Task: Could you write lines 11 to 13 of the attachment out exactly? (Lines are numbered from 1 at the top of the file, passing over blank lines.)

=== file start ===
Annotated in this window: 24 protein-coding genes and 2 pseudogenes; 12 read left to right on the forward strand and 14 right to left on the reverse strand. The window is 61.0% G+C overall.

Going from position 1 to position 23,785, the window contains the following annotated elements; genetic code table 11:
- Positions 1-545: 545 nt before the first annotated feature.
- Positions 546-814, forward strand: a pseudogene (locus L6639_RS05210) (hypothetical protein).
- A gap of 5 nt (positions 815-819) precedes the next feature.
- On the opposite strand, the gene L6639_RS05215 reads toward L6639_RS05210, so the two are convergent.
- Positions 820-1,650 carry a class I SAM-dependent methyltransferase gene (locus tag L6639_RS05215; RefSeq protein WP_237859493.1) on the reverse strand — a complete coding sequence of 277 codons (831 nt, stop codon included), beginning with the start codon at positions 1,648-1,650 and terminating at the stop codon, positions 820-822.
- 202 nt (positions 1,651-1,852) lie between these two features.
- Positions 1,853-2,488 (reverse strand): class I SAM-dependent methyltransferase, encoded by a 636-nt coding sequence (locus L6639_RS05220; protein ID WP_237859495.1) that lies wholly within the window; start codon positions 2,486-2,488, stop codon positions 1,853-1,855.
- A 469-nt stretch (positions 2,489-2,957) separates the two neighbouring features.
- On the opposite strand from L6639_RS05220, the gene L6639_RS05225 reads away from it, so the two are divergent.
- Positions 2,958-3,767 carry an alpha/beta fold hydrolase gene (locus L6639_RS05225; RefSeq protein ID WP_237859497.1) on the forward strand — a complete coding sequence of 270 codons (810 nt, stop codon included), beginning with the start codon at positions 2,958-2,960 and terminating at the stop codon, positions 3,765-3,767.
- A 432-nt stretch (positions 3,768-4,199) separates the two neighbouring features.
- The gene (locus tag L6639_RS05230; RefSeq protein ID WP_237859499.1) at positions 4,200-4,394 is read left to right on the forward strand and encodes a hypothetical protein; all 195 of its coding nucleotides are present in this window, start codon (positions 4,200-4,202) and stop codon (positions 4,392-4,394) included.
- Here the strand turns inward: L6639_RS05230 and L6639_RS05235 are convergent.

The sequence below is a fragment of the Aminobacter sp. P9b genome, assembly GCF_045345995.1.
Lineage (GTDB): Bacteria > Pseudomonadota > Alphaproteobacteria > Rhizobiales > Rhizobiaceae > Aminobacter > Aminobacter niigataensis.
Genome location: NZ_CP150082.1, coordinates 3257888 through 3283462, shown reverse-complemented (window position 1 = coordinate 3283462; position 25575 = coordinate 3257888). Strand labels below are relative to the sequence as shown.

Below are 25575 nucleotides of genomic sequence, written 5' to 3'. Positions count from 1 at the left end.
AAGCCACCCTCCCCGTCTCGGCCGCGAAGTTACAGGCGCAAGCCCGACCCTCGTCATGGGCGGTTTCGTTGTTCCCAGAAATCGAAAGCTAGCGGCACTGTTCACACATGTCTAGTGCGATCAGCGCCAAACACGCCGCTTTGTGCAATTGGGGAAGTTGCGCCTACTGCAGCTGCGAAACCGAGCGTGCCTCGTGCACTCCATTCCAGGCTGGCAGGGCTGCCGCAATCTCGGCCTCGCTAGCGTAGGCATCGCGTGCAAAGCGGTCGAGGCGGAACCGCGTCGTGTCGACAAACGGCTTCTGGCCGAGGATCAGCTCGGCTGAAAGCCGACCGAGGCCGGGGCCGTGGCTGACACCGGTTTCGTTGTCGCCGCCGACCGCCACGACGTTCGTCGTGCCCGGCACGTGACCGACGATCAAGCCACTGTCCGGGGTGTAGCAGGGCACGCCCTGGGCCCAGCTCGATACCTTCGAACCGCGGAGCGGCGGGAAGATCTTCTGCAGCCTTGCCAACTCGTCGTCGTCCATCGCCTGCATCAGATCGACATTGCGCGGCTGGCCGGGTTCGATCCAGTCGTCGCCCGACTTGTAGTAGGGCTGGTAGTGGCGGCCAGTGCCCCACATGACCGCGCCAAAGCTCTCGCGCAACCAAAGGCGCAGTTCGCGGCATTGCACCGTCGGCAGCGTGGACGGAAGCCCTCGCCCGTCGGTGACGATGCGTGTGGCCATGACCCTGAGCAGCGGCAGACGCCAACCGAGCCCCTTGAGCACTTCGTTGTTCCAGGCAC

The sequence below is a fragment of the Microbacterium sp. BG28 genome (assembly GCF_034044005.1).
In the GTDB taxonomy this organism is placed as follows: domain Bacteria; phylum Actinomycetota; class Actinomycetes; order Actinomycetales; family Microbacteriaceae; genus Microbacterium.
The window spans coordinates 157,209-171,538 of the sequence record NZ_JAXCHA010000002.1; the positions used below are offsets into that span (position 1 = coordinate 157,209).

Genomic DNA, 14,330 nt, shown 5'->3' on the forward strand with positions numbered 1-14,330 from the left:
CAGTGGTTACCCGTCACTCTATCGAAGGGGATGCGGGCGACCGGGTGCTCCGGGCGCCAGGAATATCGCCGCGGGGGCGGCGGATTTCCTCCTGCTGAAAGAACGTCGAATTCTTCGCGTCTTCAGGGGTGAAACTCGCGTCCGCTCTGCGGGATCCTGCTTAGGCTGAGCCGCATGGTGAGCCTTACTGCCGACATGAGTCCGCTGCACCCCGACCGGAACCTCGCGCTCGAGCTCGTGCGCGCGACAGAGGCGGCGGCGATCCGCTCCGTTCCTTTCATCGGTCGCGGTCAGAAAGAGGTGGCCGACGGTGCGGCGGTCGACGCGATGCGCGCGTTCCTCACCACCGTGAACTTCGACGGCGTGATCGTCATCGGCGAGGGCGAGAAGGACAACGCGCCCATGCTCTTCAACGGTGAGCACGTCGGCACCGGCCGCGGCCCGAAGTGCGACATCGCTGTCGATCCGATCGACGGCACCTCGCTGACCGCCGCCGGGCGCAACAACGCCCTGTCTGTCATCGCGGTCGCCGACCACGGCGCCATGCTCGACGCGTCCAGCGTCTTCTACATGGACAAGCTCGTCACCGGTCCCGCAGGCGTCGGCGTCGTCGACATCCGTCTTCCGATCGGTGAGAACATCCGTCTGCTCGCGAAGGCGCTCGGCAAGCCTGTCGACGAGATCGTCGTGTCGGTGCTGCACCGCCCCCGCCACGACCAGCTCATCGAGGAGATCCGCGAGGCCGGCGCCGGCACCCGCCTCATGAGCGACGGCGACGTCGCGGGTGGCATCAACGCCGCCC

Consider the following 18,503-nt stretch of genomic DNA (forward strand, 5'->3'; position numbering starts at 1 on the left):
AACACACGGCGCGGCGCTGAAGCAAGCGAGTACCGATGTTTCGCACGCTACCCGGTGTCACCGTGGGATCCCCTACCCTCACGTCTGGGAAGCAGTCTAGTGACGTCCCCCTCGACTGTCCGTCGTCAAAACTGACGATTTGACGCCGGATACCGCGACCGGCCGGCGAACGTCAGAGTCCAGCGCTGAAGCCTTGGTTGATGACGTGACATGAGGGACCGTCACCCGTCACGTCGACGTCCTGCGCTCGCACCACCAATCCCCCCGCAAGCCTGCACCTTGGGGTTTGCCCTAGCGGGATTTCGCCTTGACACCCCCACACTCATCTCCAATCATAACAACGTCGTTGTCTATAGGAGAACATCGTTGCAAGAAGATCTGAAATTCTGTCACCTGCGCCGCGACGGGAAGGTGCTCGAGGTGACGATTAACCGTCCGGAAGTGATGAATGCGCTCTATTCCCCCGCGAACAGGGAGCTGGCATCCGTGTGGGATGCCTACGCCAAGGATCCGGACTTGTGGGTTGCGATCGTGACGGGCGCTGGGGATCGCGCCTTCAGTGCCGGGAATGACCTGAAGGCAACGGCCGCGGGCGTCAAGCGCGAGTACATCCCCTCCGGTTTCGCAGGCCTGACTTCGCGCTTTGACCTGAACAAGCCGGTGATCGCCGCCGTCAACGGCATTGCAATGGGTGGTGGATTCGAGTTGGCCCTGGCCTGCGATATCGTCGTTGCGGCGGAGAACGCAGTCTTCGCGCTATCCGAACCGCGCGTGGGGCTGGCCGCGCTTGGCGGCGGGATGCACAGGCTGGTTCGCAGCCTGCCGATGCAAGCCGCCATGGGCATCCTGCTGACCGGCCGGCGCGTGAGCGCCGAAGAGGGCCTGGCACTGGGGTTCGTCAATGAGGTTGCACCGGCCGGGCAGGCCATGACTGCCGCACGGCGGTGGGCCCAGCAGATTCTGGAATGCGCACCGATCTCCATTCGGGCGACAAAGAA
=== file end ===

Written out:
- On the opposite strand from L6639_RS05220, the gene L6639_RS05225 reads away from it, so the two are divergent.
- Positions 2,958-3,767 carry an alpha/beta fold hydrolase gene (locus L6639_RS05225; RefSeq protein ID WP_237859497.1) on the forward strand — a complete coding sequence of 270 codons (810 nt, stop codon included), beginning with the start codon at positions 2,958-2,960 and terminating at the stop codon, positions 3,765-3,767.
- A 432-nt stretch (positions 3,768-4,199) separates the two neighbouring features.